Updated: Mar 3, 2021
My brother and I recently spent an afternoon playing football with a bunch of neighborhood kids. Some of the kids we knew. But most of the kids we'd never met before. It took me back to being a kid in our neighborhood growing up. You know, back before Minecraft or Fortnite became the place you'd meet a new person.
The game of choice on this chilly afternoon was football. My brother and I were all-time quarterbacks for our respective teams. That way the boys focused on running, catching and tackling. They focused on those activities intensely. They played hard. The boys were serious about running, catching, tackling, and scoring. Believe it or not, they put down their video games.
To come outside.
To play football.
To spend time with strangers.
This game was serious business. But the boys were also not serious.
Within the confines of the game we were playing, the rules were voluntarily and strictly adhered to. Nothing kills play quicker than a boy shouting "That's not fair!" Of all places, in games we tend to understand and accept the value of boundaries moreso than in the rest of life. Winning isn't the most important thing. Winning can't be the most important thing because it only matters if the winning is done fairly and honestly.
Play is only truly fun when everybody follows the rules. Dishonesty kills play.
Even in our post-modern, truth-is-relative saturated culture, we can't get away from the truth that taking rules seriously enables play to be, well, not serious.
I remember a mother telling me that her oldest son had to tell her youngest son this hard truth during a family game night: “You can make that move and win the game, but just know you will have cheated to win. And cheating is not winning.” Breaking boundaries and cheating others doesn't result in freedom. Loving justice and hating wrongdoing sets us free for healthy and thriving relationships.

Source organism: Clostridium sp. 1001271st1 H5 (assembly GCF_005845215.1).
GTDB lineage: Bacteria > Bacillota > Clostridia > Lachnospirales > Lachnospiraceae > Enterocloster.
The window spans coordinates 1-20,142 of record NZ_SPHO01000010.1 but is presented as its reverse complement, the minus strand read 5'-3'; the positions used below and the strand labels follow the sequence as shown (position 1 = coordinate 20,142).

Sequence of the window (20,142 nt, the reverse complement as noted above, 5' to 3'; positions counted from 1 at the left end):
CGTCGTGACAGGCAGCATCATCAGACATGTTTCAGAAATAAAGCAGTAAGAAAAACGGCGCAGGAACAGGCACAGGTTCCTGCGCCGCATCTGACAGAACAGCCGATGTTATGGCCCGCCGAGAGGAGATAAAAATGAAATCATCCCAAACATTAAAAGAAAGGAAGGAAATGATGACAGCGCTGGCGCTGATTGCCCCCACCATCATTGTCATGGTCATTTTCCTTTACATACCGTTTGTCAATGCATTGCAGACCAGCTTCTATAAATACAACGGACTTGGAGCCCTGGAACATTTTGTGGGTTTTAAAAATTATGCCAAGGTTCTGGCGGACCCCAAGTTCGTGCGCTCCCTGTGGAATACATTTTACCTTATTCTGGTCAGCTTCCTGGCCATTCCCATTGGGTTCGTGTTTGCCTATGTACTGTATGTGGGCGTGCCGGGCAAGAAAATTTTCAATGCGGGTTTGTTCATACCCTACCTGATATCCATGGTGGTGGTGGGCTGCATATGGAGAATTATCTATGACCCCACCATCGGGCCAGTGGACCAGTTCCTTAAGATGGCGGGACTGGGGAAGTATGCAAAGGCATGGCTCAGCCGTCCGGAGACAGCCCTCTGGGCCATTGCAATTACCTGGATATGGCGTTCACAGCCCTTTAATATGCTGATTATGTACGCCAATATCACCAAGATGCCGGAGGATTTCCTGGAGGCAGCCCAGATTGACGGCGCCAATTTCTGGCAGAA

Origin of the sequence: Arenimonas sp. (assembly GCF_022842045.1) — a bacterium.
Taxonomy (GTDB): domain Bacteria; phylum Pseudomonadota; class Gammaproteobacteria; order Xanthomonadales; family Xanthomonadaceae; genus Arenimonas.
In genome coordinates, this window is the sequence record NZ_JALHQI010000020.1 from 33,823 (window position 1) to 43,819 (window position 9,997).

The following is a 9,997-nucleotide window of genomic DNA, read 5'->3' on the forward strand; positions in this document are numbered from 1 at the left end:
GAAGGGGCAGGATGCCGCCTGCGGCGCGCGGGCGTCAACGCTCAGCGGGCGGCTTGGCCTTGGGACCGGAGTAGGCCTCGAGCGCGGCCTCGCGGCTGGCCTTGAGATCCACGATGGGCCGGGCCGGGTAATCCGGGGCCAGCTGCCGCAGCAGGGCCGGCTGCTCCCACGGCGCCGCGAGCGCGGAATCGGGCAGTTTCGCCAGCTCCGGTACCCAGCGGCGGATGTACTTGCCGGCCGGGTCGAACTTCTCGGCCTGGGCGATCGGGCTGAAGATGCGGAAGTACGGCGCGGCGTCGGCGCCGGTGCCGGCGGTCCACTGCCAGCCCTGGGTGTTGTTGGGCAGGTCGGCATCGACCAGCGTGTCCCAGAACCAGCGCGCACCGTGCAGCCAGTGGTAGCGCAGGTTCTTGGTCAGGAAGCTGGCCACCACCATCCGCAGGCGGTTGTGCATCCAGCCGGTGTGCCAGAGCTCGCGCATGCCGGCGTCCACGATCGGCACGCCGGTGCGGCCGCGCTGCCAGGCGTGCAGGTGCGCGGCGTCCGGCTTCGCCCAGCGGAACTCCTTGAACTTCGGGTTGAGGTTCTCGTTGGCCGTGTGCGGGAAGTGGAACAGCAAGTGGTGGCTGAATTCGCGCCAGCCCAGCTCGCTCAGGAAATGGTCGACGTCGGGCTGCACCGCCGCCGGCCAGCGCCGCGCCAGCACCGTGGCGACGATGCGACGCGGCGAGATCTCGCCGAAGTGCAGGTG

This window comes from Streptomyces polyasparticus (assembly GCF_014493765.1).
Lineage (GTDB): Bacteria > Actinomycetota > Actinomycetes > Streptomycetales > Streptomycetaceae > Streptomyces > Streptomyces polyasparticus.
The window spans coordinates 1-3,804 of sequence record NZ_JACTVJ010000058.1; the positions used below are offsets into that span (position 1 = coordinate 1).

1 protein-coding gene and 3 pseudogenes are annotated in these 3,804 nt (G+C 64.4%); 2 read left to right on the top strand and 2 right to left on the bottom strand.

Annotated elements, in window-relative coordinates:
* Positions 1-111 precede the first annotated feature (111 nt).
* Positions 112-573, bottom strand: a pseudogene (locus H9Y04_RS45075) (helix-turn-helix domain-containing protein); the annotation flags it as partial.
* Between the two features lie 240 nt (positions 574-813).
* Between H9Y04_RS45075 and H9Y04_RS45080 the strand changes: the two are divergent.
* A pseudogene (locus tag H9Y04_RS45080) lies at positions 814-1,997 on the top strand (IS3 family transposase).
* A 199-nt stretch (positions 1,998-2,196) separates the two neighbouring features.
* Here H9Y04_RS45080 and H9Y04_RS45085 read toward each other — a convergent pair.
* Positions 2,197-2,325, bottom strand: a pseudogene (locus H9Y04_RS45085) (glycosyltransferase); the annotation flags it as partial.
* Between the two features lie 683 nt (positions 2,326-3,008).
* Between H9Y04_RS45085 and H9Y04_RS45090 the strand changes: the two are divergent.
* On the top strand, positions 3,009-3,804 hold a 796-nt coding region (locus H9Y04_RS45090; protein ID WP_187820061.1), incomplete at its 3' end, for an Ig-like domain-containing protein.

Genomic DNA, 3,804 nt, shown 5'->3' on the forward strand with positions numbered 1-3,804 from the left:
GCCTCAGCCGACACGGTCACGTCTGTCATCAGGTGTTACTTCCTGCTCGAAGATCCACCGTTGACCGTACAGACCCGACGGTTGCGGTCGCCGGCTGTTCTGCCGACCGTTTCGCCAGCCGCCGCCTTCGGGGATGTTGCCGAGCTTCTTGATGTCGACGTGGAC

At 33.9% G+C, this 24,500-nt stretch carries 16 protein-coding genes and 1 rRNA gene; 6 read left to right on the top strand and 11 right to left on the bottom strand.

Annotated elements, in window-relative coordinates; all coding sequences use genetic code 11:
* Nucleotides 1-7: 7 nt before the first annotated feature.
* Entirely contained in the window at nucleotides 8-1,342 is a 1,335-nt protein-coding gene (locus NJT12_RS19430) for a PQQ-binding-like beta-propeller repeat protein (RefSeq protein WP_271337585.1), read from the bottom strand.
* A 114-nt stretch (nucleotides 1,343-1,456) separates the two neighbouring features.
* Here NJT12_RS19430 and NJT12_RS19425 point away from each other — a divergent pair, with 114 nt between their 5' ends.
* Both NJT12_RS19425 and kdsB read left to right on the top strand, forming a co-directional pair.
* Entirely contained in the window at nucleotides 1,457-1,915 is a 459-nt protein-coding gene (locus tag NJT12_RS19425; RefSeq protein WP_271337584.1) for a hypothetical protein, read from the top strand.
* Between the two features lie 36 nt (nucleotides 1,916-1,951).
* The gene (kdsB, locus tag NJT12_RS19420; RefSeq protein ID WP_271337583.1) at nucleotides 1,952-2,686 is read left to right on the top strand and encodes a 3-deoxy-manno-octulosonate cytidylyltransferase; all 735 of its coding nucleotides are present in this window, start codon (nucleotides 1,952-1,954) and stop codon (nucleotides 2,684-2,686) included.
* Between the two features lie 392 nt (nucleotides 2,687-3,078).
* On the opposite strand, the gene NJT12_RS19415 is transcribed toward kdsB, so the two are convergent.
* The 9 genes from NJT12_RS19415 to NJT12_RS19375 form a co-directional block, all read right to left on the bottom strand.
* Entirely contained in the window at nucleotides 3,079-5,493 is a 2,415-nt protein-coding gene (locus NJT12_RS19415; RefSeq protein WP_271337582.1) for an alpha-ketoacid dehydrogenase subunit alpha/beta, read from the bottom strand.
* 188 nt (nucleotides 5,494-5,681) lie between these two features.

"For I, the LORD, love justice; I hate robbery and wrongdoing" (Isaiah 61:8). The people of God in the kingdom of God are to love justice and hate wrongdoing enough to direct their own behavior. Imagine heaven in the age to come as a time when even our desires are perfected so we can both want the good and do the right.
But that's not the most fascinating part of our afternoon playing football. Playing is not necessarily the same as resting. Effort, concentration, coordination, the ups and downs of competition, all of this seems exhausting. Except, none of the kids wanted to end the game. If not for dinner time creeping up on us as the sun set over the horizon, why would we stop having this much fun? Those boys would’ve played all afternoon if not for the demands of survival, namely, dinner time and the fact that 30+-year-olds tire faster than grade-schoolers do.
Why is play an experience we don’t want to stop? This is one of the more fascinating parts of play. Effort, concentration, coordination, the ups and downs of competition all seem exhausting. Except, no one wanted to stop playing the game. If the sky never darkened, if our tummies never hungered, and if the boys never got tired (and then frustrated), we might have never had a reason to stop. But all good things come to an end.
Or do they?
God did not intend for our joy to decrease the closer we grow in our relationship with Him. On the contrary, “I delight greatly in the LORD; my soul rejoices in my God” (Isaiah 61:10). Play is an echo of God's nature. Survival is possible without play, but without play, we don't thrive. Our hope for our children is that childhood is not just about surviving, but imagination and creativity and play. Our marriage counselor told us once to not forget to have fun and enjoy each other. God created you two to live as more than roommates and business partners, but as family and friends who enjoy one another.
Finally, read Isaiah 61:4-6. This passage says the favor of God will include the work of rebuilding broken down structures and cities but minus the toil and concern for survival. Enjoying God's favor involves creating and designing, crafting and building, effort and work. God creates and works and created people to work and to work for its own sake. This is what Adam and Eve did in the garden before the fruit and the snake and the curses. As we think about working in God's kingdom today as well as looking forward to God's kingdom after this life, we can associate the effortless effort of play with the ongoing work of God in and among and along with His people.
If you had a day of rest to yourself to play, what would you do?
What do you enjoy that someone else would refer to as work?
(Comment on what you would choose!)
“Is it really a mature move to turn you back on good things that can bring you joy, that can improve your mental agility, that can improve your physical fitness, that can give you social skills and help you learn how to be a team player? I think not. Indeed, I would say that work and worship both have something to learn from play.”